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Research uncovers the crucial role organisations play in tackling food poverty

18 July 2023

Vegetables, fruit and bread being sorted into boxes

Valuable insights into food provision and community initiatives in south Wales have been uncovered through a research project led by Cardiff Business School.

Recognising the pressing need for a better understanding of food aid distribution in the UK, Professor Yingli Wang and PhD student, Alex Jones, led the research project and formed a collaborative partnership with FareShare Cymru, and other local food initiatives to conduct an in-depth study.

The project involved an extensive survey and analysis of numerous community food providers, including food banks, community kitchens, and charitable organisations.

Researchers worked with FareShare Cymru, a renowned food redistribution charity, to gather invaluable data and insights into community food provision through FareShare Cymru's extensive network and expertise in combating food poverty.

Professor Wang highlighted the significance of their research: "due to the great diversity of community food provision, there is no comprehensive record of the number of organisations providing food aid in the UK – as indicated by the recent published UK Food Security Report (2021). Government data is also limited regarding the number of individuals or households receiving food aid, how much they might have received, and over what period.”

“The collaboration with FareShare Cymru and local community food project organisations has been pivotal in addressing these knowledge gaps and generating a more nuanced understanding of community food provision.”
Professor Yingli Wang Professor in Logistics and Operations Management, Deputy Head of Section - Research, Impact and Innovation

Findings from the research project illuminate the intricate web of community food providers operating in south Wales. The research has also shed light on the redistribution of surplus food, reducing waste, and optimising the impact of community food initiatives. The study’s findings will enhance the coordination between community food providers, leading to more efficient and effective responses to food insecurity.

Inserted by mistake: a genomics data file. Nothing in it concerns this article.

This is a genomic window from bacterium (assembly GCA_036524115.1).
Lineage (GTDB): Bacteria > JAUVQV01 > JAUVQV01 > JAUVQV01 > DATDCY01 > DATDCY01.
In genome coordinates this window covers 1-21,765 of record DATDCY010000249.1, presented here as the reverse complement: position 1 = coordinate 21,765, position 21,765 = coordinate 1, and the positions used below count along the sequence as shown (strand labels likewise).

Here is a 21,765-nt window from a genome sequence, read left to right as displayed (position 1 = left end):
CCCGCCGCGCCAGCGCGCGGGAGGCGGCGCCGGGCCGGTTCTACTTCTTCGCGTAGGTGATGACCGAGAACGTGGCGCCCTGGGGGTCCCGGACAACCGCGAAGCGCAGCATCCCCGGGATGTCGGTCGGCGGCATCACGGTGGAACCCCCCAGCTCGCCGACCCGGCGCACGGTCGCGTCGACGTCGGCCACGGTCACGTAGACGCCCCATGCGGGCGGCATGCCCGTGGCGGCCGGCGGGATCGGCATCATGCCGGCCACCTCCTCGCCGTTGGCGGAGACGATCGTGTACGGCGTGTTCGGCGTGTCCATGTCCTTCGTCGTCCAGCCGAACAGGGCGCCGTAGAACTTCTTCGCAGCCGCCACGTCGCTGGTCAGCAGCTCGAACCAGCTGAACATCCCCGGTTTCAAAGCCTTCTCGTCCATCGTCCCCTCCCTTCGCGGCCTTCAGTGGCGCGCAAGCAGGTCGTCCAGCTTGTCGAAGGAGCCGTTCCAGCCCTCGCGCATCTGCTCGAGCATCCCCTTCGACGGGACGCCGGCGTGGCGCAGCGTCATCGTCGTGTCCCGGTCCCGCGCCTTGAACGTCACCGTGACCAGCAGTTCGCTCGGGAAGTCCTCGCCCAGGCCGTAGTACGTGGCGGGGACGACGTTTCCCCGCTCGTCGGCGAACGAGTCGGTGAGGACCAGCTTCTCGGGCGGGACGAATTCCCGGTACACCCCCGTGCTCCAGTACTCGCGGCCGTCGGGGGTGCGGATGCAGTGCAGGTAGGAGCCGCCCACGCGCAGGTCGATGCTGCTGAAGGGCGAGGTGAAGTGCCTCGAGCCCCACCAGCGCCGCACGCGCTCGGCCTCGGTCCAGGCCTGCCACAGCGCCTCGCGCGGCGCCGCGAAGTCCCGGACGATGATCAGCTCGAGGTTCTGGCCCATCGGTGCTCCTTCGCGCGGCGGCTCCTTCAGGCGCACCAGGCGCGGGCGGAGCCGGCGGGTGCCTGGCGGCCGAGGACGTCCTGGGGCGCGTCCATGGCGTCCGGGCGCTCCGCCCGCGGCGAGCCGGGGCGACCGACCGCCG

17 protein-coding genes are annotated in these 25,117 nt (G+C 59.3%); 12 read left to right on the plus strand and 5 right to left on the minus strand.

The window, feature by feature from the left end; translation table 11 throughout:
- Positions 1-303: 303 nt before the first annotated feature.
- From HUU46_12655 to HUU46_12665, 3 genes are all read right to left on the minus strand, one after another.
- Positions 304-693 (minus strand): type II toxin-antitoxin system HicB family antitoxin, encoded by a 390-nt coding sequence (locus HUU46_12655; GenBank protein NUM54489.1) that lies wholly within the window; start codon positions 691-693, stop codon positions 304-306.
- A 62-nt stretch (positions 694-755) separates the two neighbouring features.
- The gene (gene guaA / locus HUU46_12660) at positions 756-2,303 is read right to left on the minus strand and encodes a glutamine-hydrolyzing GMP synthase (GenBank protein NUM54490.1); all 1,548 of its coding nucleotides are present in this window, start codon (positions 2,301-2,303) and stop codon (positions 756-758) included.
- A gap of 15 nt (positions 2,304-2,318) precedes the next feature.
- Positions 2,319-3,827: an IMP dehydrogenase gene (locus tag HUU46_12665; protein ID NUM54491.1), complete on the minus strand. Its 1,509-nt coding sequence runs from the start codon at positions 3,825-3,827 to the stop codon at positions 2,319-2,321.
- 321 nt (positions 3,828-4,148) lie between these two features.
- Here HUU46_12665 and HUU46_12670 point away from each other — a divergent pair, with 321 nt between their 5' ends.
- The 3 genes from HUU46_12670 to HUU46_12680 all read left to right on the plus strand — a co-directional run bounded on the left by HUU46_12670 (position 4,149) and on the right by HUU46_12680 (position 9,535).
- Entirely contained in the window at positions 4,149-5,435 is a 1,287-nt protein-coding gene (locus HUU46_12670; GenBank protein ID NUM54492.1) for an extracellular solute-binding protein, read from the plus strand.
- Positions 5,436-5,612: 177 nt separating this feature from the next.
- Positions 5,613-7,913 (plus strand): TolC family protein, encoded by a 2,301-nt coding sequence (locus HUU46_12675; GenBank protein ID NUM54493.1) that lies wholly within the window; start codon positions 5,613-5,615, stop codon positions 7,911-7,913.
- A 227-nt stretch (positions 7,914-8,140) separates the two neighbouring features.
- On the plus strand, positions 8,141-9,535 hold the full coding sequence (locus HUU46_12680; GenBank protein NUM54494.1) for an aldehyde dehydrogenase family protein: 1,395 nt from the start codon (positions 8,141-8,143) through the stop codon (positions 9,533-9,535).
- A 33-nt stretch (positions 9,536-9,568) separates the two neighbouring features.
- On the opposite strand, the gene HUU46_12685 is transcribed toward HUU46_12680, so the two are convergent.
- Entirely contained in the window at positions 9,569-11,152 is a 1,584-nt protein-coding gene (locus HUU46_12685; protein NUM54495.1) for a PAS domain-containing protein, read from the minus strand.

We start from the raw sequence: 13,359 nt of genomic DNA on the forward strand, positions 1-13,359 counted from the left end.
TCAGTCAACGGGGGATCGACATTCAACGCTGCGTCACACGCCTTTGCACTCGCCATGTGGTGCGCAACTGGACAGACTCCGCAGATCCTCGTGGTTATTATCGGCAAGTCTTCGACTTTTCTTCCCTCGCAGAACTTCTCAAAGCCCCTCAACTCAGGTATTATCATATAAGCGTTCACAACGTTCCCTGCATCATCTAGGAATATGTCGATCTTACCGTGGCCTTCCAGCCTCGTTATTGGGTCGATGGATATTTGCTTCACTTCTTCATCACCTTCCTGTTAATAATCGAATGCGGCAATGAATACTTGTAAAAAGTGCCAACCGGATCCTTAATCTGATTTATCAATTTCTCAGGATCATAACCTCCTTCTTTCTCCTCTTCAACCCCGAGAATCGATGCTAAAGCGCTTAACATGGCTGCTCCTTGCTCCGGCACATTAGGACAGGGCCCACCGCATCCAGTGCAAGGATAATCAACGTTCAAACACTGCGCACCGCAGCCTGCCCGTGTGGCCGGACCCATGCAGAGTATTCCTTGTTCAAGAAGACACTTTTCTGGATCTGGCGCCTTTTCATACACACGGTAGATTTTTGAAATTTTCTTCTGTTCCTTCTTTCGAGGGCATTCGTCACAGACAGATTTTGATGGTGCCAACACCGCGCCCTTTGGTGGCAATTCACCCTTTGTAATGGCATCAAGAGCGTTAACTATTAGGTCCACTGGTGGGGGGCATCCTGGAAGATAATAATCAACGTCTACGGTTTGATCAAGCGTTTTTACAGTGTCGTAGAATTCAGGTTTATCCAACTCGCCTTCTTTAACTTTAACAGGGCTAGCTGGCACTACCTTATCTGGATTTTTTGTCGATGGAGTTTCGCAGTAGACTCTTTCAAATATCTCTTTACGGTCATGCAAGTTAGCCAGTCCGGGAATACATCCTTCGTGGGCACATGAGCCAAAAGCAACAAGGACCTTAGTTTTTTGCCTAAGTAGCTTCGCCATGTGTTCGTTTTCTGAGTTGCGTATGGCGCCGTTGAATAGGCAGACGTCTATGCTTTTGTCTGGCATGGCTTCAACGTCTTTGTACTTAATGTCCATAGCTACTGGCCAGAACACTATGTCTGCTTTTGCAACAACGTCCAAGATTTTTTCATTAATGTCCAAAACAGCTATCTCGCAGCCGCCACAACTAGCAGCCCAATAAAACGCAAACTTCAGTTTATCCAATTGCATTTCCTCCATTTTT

Sarah Germain, CEO of FareShare Cymru, said: "collaborative research projects like this one play a vital role in our understanding of community food provision. The findings will undoubtedly contribute to our ongoing efforts to support the strengthening of communities and reduce food waste across Wales."

They also collaborated with Food Cardiff, a multi-agency partnership working to promote healthy, environmentally sustainable, and ethical food across the city, who provided local knowledge and expertise to enhance the study.

Pearl Costello, a sustainability change-maker at Food Sense Wales and Food Cardiff’s coordinator, said: "the research provides valuable insights into the community food landscape in Cardiff and south Wales. As a food partnership, we are co-ordinating on-the-ground food related activity and looking to tackle the root causes of food poverty. Mapping the existing projects is crucial in guiding our collective efforts to avoid duplication, develop short supply chains, and develop sustainable solutions that benefit our communities."

As the research project comes to its conclusion, Professor Wang and Alex Jones, along with the other collaborators, are exploring options to make this online mapping database available to local food network organisations in Wales. They anticipate that the research, bolstered by these significant collaborations, will foster further insightful discussions and inspire collective action to alleviate food poverty and promote sustainable solutions.

The collaborative research project is funded by ESRC IAA funds.

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